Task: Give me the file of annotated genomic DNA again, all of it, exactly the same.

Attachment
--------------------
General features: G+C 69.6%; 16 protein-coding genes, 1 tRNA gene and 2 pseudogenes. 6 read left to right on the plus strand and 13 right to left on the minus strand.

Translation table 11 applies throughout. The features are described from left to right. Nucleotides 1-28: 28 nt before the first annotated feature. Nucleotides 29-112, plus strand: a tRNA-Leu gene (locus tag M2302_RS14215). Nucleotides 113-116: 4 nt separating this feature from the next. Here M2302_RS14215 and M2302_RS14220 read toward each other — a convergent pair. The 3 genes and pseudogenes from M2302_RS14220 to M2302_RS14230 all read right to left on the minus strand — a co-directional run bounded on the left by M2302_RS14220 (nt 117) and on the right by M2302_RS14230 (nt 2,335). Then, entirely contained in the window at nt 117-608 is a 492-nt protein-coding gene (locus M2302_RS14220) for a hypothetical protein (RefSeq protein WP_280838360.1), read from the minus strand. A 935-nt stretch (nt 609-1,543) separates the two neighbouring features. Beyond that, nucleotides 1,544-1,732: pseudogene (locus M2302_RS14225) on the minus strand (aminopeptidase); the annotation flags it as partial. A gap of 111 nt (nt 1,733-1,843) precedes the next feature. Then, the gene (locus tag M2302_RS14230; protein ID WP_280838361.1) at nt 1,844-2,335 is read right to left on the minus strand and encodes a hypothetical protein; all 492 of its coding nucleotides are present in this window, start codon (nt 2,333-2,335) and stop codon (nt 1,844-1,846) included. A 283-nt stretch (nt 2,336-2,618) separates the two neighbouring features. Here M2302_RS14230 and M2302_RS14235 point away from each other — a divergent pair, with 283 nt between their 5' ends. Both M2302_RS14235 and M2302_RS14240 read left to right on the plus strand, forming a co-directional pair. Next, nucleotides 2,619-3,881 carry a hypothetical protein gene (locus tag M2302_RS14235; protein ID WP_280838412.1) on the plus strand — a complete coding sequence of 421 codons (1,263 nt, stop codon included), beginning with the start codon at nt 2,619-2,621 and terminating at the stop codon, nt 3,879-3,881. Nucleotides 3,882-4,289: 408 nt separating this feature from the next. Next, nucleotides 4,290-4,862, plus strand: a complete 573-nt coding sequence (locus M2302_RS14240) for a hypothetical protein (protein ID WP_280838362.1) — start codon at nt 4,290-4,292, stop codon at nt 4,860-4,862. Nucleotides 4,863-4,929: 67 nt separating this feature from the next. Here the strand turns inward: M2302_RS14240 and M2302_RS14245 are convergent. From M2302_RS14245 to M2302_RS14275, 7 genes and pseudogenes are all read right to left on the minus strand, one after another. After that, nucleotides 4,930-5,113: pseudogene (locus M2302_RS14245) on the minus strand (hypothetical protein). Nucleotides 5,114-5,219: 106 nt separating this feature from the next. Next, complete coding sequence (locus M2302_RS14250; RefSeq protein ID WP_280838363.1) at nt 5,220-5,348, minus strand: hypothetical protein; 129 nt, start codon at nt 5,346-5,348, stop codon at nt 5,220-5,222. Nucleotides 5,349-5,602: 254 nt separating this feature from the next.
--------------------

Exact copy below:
General features: G+C 69.6%; 16 protein-coding genes, 1 tRNA gene and 2 pseudogenes. 6 read left to right on the plus strand and 13 right to left on the minus strand.

Translation table 11 applies throughout. The features are described from left to right. Nucleotides 1-28: 28 nt before the first annotated feature. Nucleotides 29-112, plus strand: a tRNA-Leu gene (locus tag M2302_RS14215). Nucleotides 113-116: 4 nt separating this feature from the next. Here M2302_RS14215 and M2302_RS14220 read toward each other — a convergent pair. The 3 genes and pseudogenes from M2302_RS14220 to M2302_RS14230 all read right to left on the minus strand — a co-directional run bounded on the left by M2302_RS14220 (nt 117) and on the right by M2302_RS14230 (nt 2,335). Then, entirely contained in the window at nt 117-608 is a 492-nt protein-coding gene (locus M2302_RS14220) for a hypothetical protein (RefSeq protein WP_280838360.1), read from the minus strand. A 935-nt stretch (nt 609-1,543) separates the two neighbouring features. Beyond that, nucleotides 1,544-1,732: pseudogene (locus M2302_RS14225) on the minus strand (aminopeptidase); the annotation flags it as partial. A gap of 111 nt (nt 1,733-1,843) precedes the next feature. Then, the gene (locus tag M2302_RS14230; protein ID WP_280838361.1) at nt 1,844-2,335 is read right to left on the minus strand and encodes a hypothetical protein; all 492 of its coding nucleotides are present in this window, start codon (nt 2,333-2,335) and stop codon (nt 1,844-1,846) included. A 283-nt stretch (nt 2,336-2,618) separates the two neighbouring features. Here M2302_RS14230 and M2302_RS14235 point away from each other — a divergent pair, with 283 nt between their 5' ends. Both M2302_RS14235 and M2302_RS14240 read left to right on the plus strand, forming a co-directional pair. Next, nucleotides 2,619-3,881 carry a hypothetical protein gene (locus tag M2302_RS14235; protein ID WP_280838412.1) on the plus strand — a complete coding sequence of 421 codons (1,263 nt, stop codon included), beginning with the start codon at nt 2,619-2,621 and terminating at the stop codon, nt 3,879-3,881. Nucleotides 3,882-4,289: 408 nt separating this feature from the next. Next, nucleotides 4,290-4,862, plus strand: a complete 573-nt coding sequence (locus M2302_RS14240) for a hypothetical protein (protein ID WP_280838362.1) — start codon at nt 4,290-4,292, stop codon at nt 4,860-4,862. Nucleotides 4,863-4,929: 67 nt separating this feature from the next. Here the strand turns inward: M2302_RS14240 and M2302_RS14245 are convergent. From M2302_RS14245 to M2302_RS14275, 7 genes and pseudogenes are all read right to left on the minus strand, one after another. After that, nucleotides 4,930-5,113: pseudogene (locus M2302_RS14245) on the minus strand (hypothetical protein). Nucleotides 5,114-5,219: 106 nt separating this feature from the next. Next, complete coding sequence (locus M2302_RS14250; RefSeq protein ID WP_280838363.1) at nt 5,220-5,348, minus strand: hypothetical protein; 129 nt, start codon at nt 5,346-5,348, stop codon at nt 5,220-5,222. Nucleotides 5,349-5,602: 254 nt separating this feature from the next.